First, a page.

Wouldn’t that feel better than guilt?


Try Something New by Stephanie Nickel

Twenty-fourteen has definitely brought some brand new challenges my way. The book I co-authored is now available. We’ve had our first book launch and the second is set for the last weekend of April. I also decided to pack up my gear and head for Camp NaNoWriMo. It’s the first time I’ve ever attempted anything like this . . . and the first time I’ve hit the 10,000 word mark in my novel. (It needs a lot of work, but hey, I won’t have anything to work with if I don’t finish my first draft.)

It’s great to edit for several different clients. The work is always new. It’s pretty hard to get bored. This is a built-in way for me to always be working with something fresh—even if I’m doing the same thing.

One of my goals is to get my children’s picture books into the hands of agents and publishers. Because I’m writing for the preschool crowd, each manuscript has a limited number of words. Of course, that doesn’t mean they’re easy to fire off, but I should be able to get several written while working on my novel. Perseverance needs to be my theme in this area—and in others.

I’ve gotten away from writing poems. I think I will get back to it. If I write one poem, one book review, and repost the fitness blog I write for Kimberley Payne, I will hit my goal for posts for Steph Nickel’s Eclectic Interests each week.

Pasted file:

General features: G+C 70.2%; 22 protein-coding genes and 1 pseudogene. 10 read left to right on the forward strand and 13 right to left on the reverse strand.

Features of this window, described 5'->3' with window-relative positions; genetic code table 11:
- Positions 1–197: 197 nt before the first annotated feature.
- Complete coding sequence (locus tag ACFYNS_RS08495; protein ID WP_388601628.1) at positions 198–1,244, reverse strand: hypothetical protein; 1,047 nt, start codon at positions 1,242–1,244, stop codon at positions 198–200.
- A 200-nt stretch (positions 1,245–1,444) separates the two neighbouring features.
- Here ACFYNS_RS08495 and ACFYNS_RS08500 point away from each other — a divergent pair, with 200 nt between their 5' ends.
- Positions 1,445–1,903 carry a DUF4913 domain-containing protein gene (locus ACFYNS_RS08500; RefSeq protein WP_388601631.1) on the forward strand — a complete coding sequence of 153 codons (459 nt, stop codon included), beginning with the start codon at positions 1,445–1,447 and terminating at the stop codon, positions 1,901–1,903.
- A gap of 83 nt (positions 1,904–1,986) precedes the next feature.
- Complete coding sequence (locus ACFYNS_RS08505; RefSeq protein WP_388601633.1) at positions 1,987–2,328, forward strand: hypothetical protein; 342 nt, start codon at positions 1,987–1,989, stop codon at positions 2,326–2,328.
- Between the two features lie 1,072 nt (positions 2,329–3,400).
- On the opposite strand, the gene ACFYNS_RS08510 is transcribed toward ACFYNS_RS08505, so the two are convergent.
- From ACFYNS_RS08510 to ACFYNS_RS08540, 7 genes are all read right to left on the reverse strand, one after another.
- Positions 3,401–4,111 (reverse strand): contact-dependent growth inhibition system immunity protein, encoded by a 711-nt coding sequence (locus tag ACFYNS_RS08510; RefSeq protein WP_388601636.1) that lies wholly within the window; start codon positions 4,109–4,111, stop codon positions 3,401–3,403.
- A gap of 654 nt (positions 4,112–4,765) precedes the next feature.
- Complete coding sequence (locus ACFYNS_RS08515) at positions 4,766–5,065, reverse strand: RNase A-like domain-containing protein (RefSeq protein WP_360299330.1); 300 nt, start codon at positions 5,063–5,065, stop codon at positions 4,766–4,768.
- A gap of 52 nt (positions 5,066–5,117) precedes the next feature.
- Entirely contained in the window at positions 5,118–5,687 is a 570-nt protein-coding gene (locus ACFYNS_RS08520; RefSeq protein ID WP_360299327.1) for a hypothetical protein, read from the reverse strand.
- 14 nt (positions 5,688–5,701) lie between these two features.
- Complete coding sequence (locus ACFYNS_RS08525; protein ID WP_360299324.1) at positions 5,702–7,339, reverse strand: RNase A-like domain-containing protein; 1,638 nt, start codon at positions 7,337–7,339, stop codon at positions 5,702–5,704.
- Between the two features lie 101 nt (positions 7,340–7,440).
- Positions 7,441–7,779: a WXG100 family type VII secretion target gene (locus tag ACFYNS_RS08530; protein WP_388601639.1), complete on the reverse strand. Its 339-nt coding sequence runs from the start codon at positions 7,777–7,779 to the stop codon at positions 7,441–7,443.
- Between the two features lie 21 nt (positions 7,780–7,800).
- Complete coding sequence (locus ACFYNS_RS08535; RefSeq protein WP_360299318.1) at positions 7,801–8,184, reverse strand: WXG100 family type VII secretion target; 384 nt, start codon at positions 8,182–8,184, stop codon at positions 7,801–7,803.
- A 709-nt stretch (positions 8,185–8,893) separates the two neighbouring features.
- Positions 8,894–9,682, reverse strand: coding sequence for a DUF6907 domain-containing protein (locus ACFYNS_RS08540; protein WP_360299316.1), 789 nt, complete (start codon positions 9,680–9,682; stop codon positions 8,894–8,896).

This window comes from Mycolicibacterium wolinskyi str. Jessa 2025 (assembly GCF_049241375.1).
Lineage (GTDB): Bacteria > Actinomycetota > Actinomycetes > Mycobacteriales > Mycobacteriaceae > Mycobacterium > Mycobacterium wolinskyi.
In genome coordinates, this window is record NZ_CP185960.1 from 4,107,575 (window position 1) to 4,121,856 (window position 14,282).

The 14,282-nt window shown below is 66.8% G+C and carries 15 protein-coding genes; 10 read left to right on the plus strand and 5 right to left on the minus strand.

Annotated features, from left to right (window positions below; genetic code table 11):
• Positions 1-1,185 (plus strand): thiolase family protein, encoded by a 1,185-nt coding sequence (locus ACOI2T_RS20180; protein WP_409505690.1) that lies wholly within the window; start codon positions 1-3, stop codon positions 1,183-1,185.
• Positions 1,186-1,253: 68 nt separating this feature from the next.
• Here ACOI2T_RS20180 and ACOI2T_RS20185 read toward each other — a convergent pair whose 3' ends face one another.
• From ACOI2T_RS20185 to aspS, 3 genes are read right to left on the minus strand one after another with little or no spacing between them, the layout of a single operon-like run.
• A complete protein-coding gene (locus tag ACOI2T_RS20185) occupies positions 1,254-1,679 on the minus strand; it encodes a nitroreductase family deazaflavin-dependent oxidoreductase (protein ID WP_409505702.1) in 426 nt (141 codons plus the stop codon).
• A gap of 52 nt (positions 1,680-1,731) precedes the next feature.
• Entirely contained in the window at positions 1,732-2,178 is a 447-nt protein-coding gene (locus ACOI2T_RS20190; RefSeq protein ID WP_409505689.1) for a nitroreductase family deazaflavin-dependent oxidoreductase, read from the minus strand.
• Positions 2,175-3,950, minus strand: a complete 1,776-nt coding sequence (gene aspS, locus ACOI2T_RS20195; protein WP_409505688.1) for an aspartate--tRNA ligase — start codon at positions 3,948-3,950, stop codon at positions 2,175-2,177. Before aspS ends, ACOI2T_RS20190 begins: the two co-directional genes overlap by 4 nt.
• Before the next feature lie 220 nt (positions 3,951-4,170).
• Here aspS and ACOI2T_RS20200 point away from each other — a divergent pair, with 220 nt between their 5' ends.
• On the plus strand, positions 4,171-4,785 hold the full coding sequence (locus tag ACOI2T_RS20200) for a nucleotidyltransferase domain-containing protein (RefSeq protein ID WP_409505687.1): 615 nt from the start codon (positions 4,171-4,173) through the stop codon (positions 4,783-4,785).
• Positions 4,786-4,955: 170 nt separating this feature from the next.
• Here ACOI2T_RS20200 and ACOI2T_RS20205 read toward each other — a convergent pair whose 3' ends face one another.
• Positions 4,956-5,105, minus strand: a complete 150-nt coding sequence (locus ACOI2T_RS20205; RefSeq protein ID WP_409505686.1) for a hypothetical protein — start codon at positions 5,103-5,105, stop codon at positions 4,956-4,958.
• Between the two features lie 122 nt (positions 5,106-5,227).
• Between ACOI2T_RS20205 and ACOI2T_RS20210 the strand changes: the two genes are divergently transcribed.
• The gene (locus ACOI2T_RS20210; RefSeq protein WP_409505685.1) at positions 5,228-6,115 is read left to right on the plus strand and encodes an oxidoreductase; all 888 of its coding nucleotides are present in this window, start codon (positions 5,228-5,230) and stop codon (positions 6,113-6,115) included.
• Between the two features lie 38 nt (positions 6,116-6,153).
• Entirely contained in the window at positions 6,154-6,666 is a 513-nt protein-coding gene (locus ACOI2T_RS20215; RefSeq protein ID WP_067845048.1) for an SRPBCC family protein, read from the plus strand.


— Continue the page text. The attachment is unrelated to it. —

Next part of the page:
And sadly, one thing I need to do that is “new” is get back to reading. It’s so easy to veg in front of the TV instead of picking up one of the many books that are calling my name.

If you’re looking for something new to try this round, why not choose from the following list?

1. Choose an age group you don’t normally write for and write a short story or article directed at them.

2. If poetry’s not your thing, look up different poetic forms and dive in.

3. Pop over to YouTube and choose a musical style you wouldn’t normally listen to. Use it as a springboard for a freewriting session. Who knows? You might stumble upon inspiration for a new piece—maybe even a new book.

4. And speaking of songs . . . Choose a familiar tune and write new words just for fun. (If you want to share it, keep in mind copyright restrictions.)

5. Choose a movie or an episode of a TV show and write a new ending.

6. If you’re looking to guest post, feel free to get in touch ( I’m always looking for guest bloggers.

So, how about you? Are you shooting for something new this round? If so, what are you working on?


Stephanie Nickel

Working Smarter, Not Harder: Making the most out of our writing time by Denise D. Young

Somewhere, a faucet is leaking—we need to call the plumber. A basket of laundry sits unfolded. A pile of dirty dishes taunt us from the sink, and someone has etched the words “Wash Me” in the dirt caking the back window of the car. A cat circles our feet, begging for attention. A kid calls out for a parent, in need of help with homework, a snack, or simply our attention.

In the middle of all of this, a cell phone beeps—another text from a friend or family member. Outside the window, the grass is about to go to seed, and it’s our job to mow it.

Sound familiar?